I grew up in an extraordinarily cold house, where getting dressed under the bedclothes in winter was essential, there was frost on the insides of the window panes, and we used to put the gas oven on with the door open to get a little heat in the kitchen. Probably as a result I am miserable in cold weather and have a powerful addiction to the moment when you step out of the cold into a warm room.
I walked to the end of the road this morning, my last day in London, to pick up the newspaper. It was that kind of bone-chillingly cold day I'd forgotten all about, where your ears and face start to hurt with it just walking along; like any visceral pain it's impossible to remember it properly when you're not experiencing it, and it made me appreciate once again the fact that I live in a climate where it never gets colder than 10 degrees.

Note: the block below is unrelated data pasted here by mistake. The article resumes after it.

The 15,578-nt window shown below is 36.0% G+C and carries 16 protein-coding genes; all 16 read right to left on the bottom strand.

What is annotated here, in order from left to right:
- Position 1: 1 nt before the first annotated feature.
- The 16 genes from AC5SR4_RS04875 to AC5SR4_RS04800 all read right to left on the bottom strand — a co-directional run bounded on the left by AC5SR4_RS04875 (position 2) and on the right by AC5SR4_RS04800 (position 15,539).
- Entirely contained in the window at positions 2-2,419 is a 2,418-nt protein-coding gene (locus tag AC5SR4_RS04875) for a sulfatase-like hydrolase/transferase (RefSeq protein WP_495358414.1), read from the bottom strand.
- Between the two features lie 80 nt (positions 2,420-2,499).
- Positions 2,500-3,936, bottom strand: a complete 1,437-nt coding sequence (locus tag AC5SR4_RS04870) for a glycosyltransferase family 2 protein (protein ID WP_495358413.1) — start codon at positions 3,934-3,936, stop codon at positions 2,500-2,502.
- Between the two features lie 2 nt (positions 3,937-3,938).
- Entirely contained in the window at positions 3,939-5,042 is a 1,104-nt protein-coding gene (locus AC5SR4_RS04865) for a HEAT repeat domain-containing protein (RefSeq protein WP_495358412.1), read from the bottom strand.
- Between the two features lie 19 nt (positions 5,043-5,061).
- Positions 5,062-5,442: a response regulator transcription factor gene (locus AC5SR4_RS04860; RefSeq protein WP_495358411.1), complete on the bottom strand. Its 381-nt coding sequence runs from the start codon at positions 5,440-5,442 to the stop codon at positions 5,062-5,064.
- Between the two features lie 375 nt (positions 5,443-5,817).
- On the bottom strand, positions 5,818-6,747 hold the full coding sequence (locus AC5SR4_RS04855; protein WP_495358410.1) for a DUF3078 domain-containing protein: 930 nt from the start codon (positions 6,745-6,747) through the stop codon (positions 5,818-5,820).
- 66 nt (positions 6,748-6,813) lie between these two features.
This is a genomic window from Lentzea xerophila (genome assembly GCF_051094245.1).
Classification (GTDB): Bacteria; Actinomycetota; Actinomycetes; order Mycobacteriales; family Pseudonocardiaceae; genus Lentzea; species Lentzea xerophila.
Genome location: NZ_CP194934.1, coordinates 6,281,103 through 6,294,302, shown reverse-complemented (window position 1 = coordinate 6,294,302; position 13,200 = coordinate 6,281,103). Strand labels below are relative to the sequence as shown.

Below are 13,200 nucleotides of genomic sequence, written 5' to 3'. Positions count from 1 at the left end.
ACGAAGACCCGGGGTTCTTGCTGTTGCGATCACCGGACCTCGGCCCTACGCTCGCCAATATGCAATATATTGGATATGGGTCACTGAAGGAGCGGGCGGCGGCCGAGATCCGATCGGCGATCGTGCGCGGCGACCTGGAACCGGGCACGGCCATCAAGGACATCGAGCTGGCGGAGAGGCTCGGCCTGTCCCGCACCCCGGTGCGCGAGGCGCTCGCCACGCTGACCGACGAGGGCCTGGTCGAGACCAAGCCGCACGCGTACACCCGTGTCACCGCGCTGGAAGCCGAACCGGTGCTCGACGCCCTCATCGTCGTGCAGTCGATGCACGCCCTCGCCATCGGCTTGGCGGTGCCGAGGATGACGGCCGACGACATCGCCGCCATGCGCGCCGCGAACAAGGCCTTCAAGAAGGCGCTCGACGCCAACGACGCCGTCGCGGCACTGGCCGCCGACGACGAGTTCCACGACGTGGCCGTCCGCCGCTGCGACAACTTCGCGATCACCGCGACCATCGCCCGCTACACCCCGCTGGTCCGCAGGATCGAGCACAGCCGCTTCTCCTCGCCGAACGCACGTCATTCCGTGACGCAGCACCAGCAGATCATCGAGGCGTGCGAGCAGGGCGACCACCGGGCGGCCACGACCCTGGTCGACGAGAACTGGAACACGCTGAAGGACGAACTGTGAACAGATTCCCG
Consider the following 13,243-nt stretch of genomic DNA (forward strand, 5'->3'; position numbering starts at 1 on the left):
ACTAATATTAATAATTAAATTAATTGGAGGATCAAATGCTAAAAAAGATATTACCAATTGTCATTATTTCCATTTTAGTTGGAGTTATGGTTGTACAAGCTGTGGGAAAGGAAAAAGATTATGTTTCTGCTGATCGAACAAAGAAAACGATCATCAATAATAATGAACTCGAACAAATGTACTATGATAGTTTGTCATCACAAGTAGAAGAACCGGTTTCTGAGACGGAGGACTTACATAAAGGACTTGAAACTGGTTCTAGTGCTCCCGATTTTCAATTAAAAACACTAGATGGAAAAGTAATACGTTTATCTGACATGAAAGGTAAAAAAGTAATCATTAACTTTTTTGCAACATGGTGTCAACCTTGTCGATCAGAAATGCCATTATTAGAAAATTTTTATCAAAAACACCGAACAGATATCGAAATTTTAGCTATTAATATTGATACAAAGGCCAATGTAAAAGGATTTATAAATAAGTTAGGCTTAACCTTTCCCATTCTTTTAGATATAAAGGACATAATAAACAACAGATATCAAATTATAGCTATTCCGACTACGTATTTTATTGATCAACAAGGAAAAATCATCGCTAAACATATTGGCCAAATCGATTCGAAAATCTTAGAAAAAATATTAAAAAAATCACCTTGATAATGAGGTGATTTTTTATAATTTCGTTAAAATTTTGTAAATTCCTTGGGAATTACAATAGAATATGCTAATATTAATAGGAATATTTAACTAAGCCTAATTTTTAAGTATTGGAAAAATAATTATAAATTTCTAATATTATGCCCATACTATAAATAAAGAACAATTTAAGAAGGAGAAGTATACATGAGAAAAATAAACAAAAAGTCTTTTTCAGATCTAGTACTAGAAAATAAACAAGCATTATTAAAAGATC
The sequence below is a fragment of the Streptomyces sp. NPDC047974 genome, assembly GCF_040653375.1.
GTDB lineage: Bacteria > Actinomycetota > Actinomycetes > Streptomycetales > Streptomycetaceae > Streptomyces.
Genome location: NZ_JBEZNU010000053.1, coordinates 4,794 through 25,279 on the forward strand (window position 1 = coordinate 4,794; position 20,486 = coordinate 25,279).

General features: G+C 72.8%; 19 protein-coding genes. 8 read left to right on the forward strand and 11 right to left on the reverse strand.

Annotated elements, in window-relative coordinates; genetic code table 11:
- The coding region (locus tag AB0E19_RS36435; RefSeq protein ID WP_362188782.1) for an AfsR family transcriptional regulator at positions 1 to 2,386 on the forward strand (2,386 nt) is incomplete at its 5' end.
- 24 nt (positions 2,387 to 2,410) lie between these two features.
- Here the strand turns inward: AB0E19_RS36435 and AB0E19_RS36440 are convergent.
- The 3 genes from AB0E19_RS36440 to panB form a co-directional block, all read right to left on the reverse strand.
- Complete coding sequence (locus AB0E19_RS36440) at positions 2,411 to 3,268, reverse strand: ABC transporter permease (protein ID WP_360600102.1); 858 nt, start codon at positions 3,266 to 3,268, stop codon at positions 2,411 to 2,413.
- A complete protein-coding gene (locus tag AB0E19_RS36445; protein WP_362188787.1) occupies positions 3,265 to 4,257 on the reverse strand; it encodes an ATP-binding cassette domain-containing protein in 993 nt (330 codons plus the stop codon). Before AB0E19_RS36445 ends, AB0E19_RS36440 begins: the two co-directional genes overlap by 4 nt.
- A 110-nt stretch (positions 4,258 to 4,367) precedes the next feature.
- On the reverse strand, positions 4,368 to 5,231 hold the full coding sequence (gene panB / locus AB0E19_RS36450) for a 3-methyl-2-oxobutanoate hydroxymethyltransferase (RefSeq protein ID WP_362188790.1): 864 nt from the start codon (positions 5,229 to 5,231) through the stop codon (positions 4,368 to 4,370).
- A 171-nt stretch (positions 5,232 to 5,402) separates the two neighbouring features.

Every day there's some sharp reminder of how lucky I am to live in a bubble; today on the front of The Guardian, a picture of a man in Gaza with greyed and bloodied face, reaching for help from the hole he's buried in. The Daily Mail, meanwhile, focuses on something much more important; the headline shrieks about benefit claimants PAID 20,000 NOT TO WORK and you have to wait till page 6 to read anything about Israel.
I hate to sound trite, but this seems to be a time to work out what really matters: the people you love, little things that make life better, being positive even if there's uncertainty ahead. To quote Harold Pinter (1930-2008) out of context: what else is there?